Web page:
W. R. LENCE.

HOISINGTON, KANS., February 4, 1924. Miss CHARL WILLIAMS,

National Education Association, Washington, D. C. MY DEAR Miss WILLIAMS: If Socrates came to revisit this world and came to the United States, he would see many things of interest. Many of the things he would see would not be much of a surprise to him, but the one thing that would give him the surprise of his life would be the public schools. When he lived school and education was for a privileged few. Now it is necessary for all. But our school system is way short of what it should be. We should go ahead and improve our system so that those who die to-day, if they returned in a few short years, would see the vast improvement.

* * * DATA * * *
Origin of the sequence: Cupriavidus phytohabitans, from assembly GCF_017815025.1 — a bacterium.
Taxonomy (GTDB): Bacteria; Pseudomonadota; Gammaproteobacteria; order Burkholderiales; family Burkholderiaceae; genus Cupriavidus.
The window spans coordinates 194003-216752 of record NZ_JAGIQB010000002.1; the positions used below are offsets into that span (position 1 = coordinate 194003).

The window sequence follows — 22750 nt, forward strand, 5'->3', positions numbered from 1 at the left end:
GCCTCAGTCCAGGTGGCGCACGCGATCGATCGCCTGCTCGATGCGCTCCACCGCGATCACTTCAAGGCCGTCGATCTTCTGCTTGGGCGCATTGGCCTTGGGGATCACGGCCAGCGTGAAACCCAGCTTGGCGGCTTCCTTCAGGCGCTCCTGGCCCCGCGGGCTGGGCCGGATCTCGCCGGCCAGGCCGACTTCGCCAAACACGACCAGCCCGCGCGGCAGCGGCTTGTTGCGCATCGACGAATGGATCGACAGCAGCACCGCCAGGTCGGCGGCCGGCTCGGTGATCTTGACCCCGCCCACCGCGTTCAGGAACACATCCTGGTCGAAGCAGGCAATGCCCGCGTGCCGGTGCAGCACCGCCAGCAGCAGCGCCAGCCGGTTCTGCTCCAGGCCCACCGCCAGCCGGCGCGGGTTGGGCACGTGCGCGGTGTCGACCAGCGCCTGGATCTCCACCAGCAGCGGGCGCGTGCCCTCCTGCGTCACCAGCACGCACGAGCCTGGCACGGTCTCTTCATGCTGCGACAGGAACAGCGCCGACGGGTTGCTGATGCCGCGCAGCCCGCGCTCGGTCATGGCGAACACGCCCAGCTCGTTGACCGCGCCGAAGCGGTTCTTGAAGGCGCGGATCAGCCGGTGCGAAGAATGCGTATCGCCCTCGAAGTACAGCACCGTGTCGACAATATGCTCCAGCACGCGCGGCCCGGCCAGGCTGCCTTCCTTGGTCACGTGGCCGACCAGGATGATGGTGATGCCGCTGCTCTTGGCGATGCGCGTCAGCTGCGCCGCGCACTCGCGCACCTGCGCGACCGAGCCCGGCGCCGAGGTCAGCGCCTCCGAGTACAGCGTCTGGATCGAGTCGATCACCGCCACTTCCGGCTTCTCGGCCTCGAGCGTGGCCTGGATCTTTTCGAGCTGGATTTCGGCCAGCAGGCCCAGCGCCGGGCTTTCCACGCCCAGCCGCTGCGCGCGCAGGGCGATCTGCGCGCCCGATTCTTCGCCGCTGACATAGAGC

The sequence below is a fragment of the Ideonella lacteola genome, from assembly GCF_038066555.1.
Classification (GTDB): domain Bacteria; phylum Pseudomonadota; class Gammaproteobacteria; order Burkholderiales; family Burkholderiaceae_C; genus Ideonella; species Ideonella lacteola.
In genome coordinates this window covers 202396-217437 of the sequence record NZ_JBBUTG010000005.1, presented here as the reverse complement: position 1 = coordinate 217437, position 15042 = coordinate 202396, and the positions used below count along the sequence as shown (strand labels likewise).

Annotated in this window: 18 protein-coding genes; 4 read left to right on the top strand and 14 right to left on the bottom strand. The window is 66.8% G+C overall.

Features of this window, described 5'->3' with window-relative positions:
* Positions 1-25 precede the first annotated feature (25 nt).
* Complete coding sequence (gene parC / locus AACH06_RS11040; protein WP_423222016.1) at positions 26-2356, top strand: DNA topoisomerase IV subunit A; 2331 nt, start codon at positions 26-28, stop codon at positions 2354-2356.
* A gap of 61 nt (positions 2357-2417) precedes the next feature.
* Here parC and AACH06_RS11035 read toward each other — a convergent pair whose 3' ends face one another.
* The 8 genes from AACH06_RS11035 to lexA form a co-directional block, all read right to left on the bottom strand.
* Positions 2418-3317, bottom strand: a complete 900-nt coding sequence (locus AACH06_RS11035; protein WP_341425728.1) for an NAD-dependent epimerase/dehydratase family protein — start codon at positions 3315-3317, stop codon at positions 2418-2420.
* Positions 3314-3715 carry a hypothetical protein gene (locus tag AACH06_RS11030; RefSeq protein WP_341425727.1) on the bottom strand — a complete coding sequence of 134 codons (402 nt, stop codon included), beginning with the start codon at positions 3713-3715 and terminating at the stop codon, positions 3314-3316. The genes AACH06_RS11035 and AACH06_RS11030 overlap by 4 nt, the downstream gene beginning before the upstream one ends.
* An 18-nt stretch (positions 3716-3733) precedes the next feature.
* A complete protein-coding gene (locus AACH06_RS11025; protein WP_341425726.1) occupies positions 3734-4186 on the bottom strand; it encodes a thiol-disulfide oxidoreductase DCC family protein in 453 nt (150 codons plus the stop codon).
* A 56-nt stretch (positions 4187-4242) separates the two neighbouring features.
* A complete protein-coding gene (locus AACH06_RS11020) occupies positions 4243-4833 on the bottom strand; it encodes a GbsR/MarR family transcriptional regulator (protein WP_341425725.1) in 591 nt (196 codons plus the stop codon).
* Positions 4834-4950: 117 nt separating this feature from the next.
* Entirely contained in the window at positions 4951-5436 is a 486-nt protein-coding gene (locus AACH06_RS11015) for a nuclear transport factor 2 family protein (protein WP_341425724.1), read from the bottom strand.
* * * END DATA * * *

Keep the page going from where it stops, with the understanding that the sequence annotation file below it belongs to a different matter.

Education is an absolute necessity with our mode of government. Our Government, if we are to enjoy its continuance, must be composed of people with some education; people who can do their own thinking. If we had some one else to do our thinking and our voting, then they would look after our welfare, as seemed best to them from their own standpoint. But we are not ready to admit there is any form of government equal to our own. Then let us look to it and see that our voters have education so that they can cast an intelligent ballot.

Our Government is now looking after many other things, with a cabinet officer in charge, of very little importance as compared with education, and it is high time Congress is getting its eyes opened and doing something to assist in the education of our children and the aliens coming to our shores.